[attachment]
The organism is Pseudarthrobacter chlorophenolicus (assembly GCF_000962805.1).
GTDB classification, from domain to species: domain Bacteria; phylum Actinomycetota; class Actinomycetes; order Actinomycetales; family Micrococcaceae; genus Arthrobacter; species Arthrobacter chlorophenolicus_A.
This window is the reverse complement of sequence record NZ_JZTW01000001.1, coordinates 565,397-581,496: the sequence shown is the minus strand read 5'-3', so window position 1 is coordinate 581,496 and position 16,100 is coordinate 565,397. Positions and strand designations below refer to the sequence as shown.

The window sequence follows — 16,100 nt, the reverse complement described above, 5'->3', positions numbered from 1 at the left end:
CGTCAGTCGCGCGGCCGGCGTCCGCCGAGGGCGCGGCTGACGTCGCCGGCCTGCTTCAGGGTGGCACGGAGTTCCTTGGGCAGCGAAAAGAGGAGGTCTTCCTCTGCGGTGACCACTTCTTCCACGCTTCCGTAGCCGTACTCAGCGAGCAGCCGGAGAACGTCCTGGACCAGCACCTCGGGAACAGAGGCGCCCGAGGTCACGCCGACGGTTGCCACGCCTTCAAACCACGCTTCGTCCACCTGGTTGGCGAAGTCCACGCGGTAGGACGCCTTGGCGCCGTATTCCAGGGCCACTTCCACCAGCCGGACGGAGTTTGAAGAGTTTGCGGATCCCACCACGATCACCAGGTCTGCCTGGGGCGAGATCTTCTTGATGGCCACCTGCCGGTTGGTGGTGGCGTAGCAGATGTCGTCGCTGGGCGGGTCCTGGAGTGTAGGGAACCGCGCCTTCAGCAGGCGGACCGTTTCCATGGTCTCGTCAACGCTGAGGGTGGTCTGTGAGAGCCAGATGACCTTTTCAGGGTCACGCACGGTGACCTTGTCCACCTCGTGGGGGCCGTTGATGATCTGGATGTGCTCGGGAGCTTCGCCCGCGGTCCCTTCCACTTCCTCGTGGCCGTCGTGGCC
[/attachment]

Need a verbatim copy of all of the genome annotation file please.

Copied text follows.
The organism is Pseudarthrobacter chlorophenolicus (assembly GCF_000962805.1).
GTDB classification, from domain to species: domain Bacteria; phylum Actinomycetota; class Actinomycetes; order Actinomycetales; family Micrococcaceae; genus Arthrobacter; species Arthrobacter chlorophenolicus_A.
This window is the reverse complement of sequence record NZ_JZTW01000001.1, coordinates 565,397-581,496: the sequence shown is the minus strand read 5'-3', so window position 1 is coordinate 581,496 and position 16,100 is coordinate 565,397. Positions and strand designations below refer to the sequence as shown.

The window sequence follows — 16,100 nt, the reverse complement described above, 5'->3', positions numbered from 1 at the left end:
CGTCAGTCGCGCGGCCGGCGTCCGCCGAGGGCGCGGCTGACGTCGCCGGCCTGCTTCAGGGTGGCACGGAGTTCCTTGGGCAGCGAAAAGAGGAGGTCTTCCTCTGCGGTGACCACTTCTTCCACGCTTCCGTAGCCGTACTCAGCGAGCAGCCGGAGAACGTCCTGGACCAGCACCTCGGGAACAGAGGCGCCCGAGGTCACGCCGACGGTTGCCACGCCTTCAAACCACGCTTCGTCCACCTGGTTGGCGAAGTCCACGCGGTAGGACGCCTTGGCGCCGTATTCCAGGGCCACTTCCACCAGCCGGACGGAGTTTGAAGAGTTTGCGGATCCCACCACGATCACCAGGTCTGCCTGGGGCGAGATCTTCTTGATGGCCACCTGCCGGTTGGTGGTGGCGTAGCAGATGTCGTCGCTGGGCGGGTCCTGGAGTGTAGGGAACCGCGCCTTCAGCAGGCGGACCGTTTCCATGGTCTCGTCAACGCTGAGGGTGGTCTGTGAGAGCCAGATGACCTTTTCAGGGTCACGCACGGTGACCTTGTCCACCTCGTGGGGGCCGTTGATGATCTGGATGTGCTCGGGAGCTTCGCCCGCGGTCCCTTCCACTTCCTCGTGGCCGTCGTGGCC